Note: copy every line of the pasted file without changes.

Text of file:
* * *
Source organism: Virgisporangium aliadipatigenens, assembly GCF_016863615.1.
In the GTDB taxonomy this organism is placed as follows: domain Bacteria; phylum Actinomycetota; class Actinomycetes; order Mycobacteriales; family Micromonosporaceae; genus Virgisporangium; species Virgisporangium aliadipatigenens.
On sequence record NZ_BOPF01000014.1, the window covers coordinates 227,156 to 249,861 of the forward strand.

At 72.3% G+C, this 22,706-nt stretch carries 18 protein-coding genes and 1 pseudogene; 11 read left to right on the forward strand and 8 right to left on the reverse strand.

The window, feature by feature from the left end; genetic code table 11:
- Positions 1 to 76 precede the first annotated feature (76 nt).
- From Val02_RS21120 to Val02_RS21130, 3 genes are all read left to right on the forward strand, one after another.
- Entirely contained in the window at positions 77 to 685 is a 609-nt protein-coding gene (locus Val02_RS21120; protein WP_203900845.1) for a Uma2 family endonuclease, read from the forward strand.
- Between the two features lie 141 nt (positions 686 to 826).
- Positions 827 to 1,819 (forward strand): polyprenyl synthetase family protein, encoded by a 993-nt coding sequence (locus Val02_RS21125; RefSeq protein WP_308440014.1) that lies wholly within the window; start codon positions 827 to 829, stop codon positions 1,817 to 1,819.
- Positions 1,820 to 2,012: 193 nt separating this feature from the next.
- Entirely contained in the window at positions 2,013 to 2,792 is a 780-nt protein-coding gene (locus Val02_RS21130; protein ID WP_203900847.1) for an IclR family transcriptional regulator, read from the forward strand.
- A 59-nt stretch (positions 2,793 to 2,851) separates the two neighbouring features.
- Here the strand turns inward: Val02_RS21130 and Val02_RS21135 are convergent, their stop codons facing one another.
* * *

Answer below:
Source organism: Virgisporangium aliadipatigenens, assembly GCF_016863615.1.
In the GTDB taxonomy this organism is placed as follows: domain Bacteria; phylum Actinomycetota; class Actinomycetes; order Mycobacteriales; family Micromonosporaceae; genus Virgisporangium; species Virgisporangium aliadipatigenens.
On sequence record NZ_BOPF01000014.1, the window covers coordinates 227,156 to 249,861 of the forward strand.

At 72.3% G+C, this 22,706-nt stretch carries 18 protein-coding genes and 1 pseudogene; 11 read left to right on the forward strand and 8 right to left on the reverse strand.

The window, feature by feature from the left end; genetic code table 11:
- Positions 1 to 76 precede the first annotated feature (76 nt).
- From Val02_RS21120 to Val02_RS21130, 3 genes are all read left to right on the forward strand, one after another.
- Entirely contained in the window at positions 77 to 685 is a 609-nt protein-coding gene (locus Val02_RS21120; protein WP_203900845.1) for a Uma2 family endonuclease, read from the forward strand.
- Between the two features lie 141 nt (positions 686 to 826).
- Positions 827 to 1,819 (forward strand): polyprenyl synthetase family protein, encoded by a 993-nt coding sequence (locus Val02_RS21125; RefSeq protein WP_308440014.1) that lies wholly within the window; start codon positions 827 to 829, stop codon positions 1,817 to 1,819.
- Positions 1,820 to 2,012: 193 nt separating this feature from the next.
- Entirely contained in the window at positions 2,013 to 2,792 is a 780-nt protein-coding gene (locus Val02_RS21130; protein ID WP_203900847.1) for an IclR family transcriptional regulator, read from the forward strand.
- A 59-nt stretch (positions 2,793 to 2,851) separates the two neighbouring features.
- Here the strand turns inward: Val02_RS21130 and Val02_RS21135 are convergent, their stop codons facing one another.